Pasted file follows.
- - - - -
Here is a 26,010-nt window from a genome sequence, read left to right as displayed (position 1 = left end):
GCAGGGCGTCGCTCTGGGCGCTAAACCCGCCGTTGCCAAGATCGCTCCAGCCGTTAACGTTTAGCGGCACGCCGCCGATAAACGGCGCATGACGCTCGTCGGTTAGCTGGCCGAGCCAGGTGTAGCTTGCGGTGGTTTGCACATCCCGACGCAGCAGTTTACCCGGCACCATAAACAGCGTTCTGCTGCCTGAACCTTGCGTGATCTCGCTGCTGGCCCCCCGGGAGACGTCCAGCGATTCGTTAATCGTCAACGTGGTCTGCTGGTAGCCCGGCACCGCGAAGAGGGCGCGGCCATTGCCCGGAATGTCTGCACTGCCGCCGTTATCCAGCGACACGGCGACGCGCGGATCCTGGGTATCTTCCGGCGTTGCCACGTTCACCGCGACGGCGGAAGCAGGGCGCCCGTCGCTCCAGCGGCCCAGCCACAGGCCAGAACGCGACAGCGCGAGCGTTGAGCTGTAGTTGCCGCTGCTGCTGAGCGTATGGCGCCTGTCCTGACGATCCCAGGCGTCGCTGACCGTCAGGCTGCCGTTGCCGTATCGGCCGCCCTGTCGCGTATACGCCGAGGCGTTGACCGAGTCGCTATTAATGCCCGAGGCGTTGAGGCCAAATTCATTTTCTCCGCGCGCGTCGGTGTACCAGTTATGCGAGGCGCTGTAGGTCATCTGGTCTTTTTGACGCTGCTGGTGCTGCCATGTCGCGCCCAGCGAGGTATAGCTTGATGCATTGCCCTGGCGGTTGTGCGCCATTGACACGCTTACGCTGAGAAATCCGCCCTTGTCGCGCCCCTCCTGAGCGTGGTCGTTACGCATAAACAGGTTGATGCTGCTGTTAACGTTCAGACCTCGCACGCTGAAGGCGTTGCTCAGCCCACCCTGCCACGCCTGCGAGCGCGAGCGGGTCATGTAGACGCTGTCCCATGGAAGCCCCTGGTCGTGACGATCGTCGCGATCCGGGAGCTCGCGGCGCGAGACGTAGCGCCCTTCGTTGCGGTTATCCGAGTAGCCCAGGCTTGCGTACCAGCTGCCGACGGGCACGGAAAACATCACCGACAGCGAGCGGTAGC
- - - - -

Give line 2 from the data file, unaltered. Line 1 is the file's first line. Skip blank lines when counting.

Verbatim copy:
GCAGGGCGTCGCTCTGGGCGCTAAACCCGCCGTTGCCAAGATCGCTCCAGCCGTTAACGTTTAGCGGCACGCCGCCGATAAACGGCGCATGACGCTCGTCGGTTAGCTGGCCGAGCCAGGTGTAGCTTGCGGTGGTTTGCACATCCCGACGCAGCAGTTTACCCGGCACCATAAACAGCGTTCTGCTGCCTGAACCTTGCGTGATCTCGCTGCTGGCCCCCCGGGAGACGTCCAGCGATTCGTTAATCGTCAACGTGGTCTGCTGGTAGCCCGGCACCGCGAAGAGGGCGCGGCCATTGCCCGGAATGTCTGCACTGCCGCCGTTATCCAGCGACACGGCGACGCGCGGATCCTGGGTATCTTCCGGCGTTGCCACGTTCACCGCGACGGCGGAAGCAGGGCGCCCGTCGCTCCAGCGGCCCAGCCACAGGCCAGAACGCGACAGCGCGAGCGTTGAGCTGTAGTTGCCGCTGCTGCTGAGCGTATGGCGCCTGTCCTGACGATCCCAGGCGTCGCTGACCGTCAGGCTGCCGTTGCCGTATCGGCCGCCCTGTCGCGTATACGCCGAGGCGTTGACCGAGTCGCTATTAATGCCCGAGGCGTTGAGGCCAAATTCATTTTCTCCGCGCGCGTCGGTGTACCAGTTATGCGAGGCGCTGTAGGTCATCTGGTCTTTTTGACGCTGCTGGTGCTGCCATGTCGCGCCCAGCGAGGTATAGCTTGATGCATTGCCCTGGCGGTTGTGCGCCATTGACACGCTTACGCTGAGAAATCCGCCCTTGTCGCGCCCCTCCTGAGCGTGGTCGTTACGCATAAACAGGTTGATGCTGCTGTTAACGTTCAGACCTCGCACGCTGAAGGCGTTGCTCAGCCCACCCTGCCACGCCTGCGAGCGCGAGCGGGTCATGTAGACGCTGTCCCATGGAAGCCCCTGGTCGTGACGATCGTCGCGATCCGGGAGCTCGCGGCGCGAGACGTAGCGCCCTTCGTTGCGGTTATCCGAGTAGCCCAGGCTTGCGTACCAGCTGCCGACGGGCACGGAAAACATCACCGACAGCGAGCGGTAGC